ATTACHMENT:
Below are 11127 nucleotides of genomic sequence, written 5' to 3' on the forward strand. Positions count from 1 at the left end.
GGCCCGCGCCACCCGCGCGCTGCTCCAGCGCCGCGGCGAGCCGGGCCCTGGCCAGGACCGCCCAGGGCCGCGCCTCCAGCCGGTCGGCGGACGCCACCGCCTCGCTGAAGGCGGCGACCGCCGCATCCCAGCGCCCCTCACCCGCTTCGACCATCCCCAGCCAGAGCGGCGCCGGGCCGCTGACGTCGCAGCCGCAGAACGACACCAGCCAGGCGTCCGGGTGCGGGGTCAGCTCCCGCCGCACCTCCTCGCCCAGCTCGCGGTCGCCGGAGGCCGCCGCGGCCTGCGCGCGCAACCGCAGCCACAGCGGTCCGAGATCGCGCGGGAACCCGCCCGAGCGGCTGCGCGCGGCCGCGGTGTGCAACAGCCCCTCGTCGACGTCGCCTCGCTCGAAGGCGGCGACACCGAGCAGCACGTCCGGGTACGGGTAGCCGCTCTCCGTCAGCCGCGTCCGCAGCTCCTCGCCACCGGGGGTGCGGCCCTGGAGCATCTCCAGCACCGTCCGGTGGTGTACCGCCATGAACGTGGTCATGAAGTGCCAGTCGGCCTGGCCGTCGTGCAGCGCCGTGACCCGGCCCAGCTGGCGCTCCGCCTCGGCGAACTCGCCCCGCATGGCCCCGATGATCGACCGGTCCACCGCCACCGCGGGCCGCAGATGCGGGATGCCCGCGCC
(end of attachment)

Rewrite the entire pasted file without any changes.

Below are 11127 nucleotides of genomic sequence, written 5' to 3' on the forward strand. Positions count from 1 at the left end.
GGCCCGCGCCACCCGCGCGCTGCTCCAGCGCCGCGGCGAGCCGGGCCCTGGCCAGGACCGCCCAGGGCCGCGCCTCCAGCCGGTCGGCGGACGCCACCGCCTCGCTGAAGGCGGCGACCGCCGCATCCCAGCGCCCCTCACCCGCTTCGACCATCCCCAGCCAGAGCGGCGCCGGGCCGCTGACGTCGCAGCCGCAGAACGACACCAGCCAGGCGTCCGGGTGCGGGGTCAGCTCCCGCCGCACCTCCTCGCCCAGCTCGCGGTCGCCGGAGGCCGCCGCGGCCTGCGCGCGCAACCGCAGCCACAGCGGTCCGAGATCGCGCGGGAACCCGCCCGAGCGGCTGCGCGCGGCCGCGGTGTGCAACAGCCCCTCGTCGACGTCGCCTCGCTCGAAGGCGGCGACACCGAGCAGCACGTCCGGGTACGGGTAGCCGCTCTCCGTCAGCCGCGTCCGCAGCTCCTCGCCACCGGGGGTGCGGCCCTGGAGCATCTCCAGCACCGTCCGGTGGTGTACCGCCATGAACGTGGTCATGAAGTGCCAGTCGGCCTGGCCGTCGTGCAGCGCCGTGACCCGGCCCAGCTGGCGCTCCGCCTCGGCGAACTCGCCCCGCATGGCCCCGATGATCGACCGGTCCACCGCCACCGCGGGCCGCAGATGCGGGATGCCCGCGCC